EVE and I have what is increasingly feeling like a struggling marriage. When we first met a decade ago, I was completely entranced by everything she was; I thought she was beautiful, deep and infinitely inspiring. She seemed very aware of this and was happy to oblige me my every internet spaceship desire. I met a lot of her friends and found much reason to be content. I didn't mind that she was a crack whore with a viscous streak, it made her all the more unique. It created an intoxicating cocktail of danger and promise.
As time passed I started blogging about my time with EVE and for several years this seemed like a natural evolution of the relationship.Increasingly, I found I chose my in-game activities based on what I enjoyed writing about. As well as continuing my scattershot bloggery on Freebooted, I wrote and produced an EVE audio fiction series (available on iTunes), contributed to a number of podcasts, inherited Crazy Kinux's Blog Banters, penned Incarna: The Text Adventure and took part in various other projects. I was living a kind of science fiction writer's nirvana.
However, some time in the last year, I've been feeling differently. The passion has cooled. I no longer spend much time playing EVE as I'm too busy writing about it. I was fortunate to gain a position as Guild Launch's EVE correspondent where I write a monthly Exploring EVE Online column. This month I discussed the player-developer relationship against the backdrop of the recent Veto EVE meet in London (more on that later). I've also recently had the opportunity to contribute to EON Magazine and I wait to read the next issue with eager anticipation.
Why So Quiet Stan?
I am very aware of how skills and experiences I learned in my virtual EVE relationship have directly impacted on how I interact with real world problems. The illusion of influence created by my participation in the EVE universe perhaps gave me ideas above my station in the real world. Nonetheless, concerned with the quiet deterioration of the UK's emergency ambulance services, I applied EVE metagaming blogger mentality to the problem and as a result, I've managed to get my concerns published in a number of newspapers, both national and regional, have spoken with a number of key figures and have played a part in getting the ball rolling on what I desperately hope will be changes that will prevent the collapse an important part of the social fabric of the world I'll be bringing a new person into.
So as you can see, it's been a hectic few weeks for me and sadly my EVE participation has suffered. We've even missed a Blog Banter, sorry about that. But now I hope things have evened out slightly and I will be endeavouring to get back to my EVE relationship (so expect a new Blog Banter sometime soon). However I'm viewing it with new eyes.
What's My Motivation?
play a part in promoting, I'm finding my role in the EVE universe a little challenging. I'm torn between enjoying the part I play "evangelising" EVE (Hilmar's words from Fanfest 2011) and justifying the time and effort required to do so. I certainly appreciate the experience I've gained from my relationship with EVE, but I am now struggling to re-engage what had essentially become a full-time, unpaid job.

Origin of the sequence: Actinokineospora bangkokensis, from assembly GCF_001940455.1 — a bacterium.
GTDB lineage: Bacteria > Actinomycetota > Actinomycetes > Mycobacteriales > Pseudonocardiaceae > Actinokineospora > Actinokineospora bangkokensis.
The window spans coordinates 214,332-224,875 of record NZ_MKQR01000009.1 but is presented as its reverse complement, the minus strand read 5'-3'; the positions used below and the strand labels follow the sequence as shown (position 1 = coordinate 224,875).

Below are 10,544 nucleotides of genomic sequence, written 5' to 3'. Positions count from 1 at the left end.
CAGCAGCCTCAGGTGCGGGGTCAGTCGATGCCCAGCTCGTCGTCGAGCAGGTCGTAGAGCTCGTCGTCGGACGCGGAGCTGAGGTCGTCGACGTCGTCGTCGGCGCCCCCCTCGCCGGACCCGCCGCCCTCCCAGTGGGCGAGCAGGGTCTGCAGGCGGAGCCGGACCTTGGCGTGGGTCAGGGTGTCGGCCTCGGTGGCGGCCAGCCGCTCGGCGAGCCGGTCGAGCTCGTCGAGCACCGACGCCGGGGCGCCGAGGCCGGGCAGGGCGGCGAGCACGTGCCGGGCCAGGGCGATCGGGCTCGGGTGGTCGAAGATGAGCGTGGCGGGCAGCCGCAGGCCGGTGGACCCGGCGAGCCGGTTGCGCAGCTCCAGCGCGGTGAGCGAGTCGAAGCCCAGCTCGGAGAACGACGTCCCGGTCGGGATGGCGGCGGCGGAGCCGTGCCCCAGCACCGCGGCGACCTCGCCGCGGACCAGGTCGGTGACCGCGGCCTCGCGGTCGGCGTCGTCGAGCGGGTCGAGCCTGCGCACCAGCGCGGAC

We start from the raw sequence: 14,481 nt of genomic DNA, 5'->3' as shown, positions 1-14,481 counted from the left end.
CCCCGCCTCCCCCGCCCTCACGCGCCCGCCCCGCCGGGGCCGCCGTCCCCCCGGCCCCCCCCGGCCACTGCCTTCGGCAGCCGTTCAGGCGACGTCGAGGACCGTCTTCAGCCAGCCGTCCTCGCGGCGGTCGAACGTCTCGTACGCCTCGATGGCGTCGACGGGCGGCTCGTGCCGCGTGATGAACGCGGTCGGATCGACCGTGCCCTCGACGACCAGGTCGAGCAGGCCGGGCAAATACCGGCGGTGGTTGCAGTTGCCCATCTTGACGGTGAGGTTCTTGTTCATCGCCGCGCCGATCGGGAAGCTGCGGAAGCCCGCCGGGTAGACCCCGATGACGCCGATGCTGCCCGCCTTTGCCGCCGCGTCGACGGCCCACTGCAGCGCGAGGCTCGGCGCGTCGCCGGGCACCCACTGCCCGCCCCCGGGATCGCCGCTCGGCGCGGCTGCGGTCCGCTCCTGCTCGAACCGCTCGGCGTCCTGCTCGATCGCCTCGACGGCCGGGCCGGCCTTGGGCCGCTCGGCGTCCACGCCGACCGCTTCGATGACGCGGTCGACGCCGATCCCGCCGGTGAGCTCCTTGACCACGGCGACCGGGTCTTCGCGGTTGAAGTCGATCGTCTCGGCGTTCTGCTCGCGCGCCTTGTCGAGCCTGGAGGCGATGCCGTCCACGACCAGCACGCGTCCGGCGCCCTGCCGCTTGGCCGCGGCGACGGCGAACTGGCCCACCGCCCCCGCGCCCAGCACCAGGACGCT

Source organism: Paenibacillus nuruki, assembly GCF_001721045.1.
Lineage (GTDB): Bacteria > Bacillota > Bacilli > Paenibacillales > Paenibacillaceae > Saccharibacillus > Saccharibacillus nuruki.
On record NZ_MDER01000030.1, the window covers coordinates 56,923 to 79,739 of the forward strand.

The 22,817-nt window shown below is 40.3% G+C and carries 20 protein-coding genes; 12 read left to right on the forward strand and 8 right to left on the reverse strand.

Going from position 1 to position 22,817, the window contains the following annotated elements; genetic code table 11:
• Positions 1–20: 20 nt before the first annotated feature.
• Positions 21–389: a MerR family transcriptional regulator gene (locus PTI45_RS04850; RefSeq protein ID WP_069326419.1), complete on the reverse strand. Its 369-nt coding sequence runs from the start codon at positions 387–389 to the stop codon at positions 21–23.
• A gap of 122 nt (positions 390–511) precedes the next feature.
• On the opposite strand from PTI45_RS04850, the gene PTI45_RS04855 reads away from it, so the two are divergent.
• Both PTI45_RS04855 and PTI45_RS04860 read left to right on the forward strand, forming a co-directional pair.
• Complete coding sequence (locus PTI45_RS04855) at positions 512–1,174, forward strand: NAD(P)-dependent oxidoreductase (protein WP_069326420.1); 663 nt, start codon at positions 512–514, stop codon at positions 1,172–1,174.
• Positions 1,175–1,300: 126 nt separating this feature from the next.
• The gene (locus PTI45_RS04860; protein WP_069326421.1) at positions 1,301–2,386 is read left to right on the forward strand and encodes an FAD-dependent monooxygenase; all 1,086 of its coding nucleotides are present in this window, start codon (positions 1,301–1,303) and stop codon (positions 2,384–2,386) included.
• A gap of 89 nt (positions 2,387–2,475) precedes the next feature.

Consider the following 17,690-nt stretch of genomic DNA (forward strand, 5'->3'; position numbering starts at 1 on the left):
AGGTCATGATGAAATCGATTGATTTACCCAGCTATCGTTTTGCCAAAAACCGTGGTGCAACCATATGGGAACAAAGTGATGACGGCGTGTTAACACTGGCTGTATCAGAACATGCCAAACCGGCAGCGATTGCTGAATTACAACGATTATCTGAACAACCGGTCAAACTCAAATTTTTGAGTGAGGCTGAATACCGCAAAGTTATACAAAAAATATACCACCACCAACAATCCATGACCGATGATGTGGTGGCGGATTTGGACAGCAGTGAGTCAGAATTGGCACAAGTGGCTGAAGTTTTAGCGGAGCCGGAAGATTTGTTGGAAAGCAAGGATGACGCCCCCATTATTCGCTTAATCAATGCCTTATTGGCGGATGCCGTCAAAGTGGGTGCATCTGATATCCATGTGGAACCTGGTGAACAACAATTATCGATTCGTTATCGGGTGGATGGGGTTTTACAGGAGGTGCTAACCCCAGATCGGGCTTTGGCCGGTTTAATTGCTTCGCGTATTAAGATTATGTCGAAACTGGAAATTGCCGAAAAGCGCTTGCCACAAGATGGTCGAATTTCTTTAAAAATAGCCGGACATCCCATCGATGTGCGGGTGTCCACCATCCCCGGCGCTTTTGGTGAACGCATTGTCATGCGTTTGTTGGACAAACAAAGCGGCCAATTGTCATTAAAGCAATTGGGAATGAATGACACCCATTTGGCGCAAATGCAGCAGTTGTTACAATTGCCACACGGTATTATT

Perhaps as a result of this sense of detachment, my experience at the London pub meet was a mixed bag. It was disparate collection of communities, none of which I really felt attached to. For the most part, I wore my "proto-journalist" hat whilst researching for Exploring EVE Online: The Story Beyond the Pixels. I felt more like a service provider than a player and didn't have the dedication to gameworld specifics that most attendees I spoke to had. I felt disconnected and a bit like a fraud. I just don't have the time or the dedication to keep up with these hardcore spaceship enthusiasts. I was in awe of the totality of their involvement with EVE, but didn't feel a pressing desire to engage at their level. I was very much the spectator.
Talking to CCP Unifex didn't help much either. His resolute attitude toward almost exclusively promoting the more hardcore aspects of EVE gameplay and supporting the most dedicated communities made me feel like my approach to EVE was too casual to fit in. His logic is entirely understandable given that for a long period of time that same community spine felt undervalued by the pre-Incarna development direction CCP had taken. But there were definitely undertones of "my way or the highway". Perhaps I need to accept that EVE and I are just drifting apart.
Apologies if this blogpost has been a bit of a miserable ramble, it's more or less just a stream of consciousness as I try to swing my mindset back around to my EVE community duties. It's a bit like trying to psyche yourself up to do some DIY whilst my wife EVE is out mugging pedestrians with her friends. In the back of my mind, I'm starting to wonder if we even need another set of shelves. I've never seen her even pick up a book.
Anyway, about that Blog Banter, watch this space...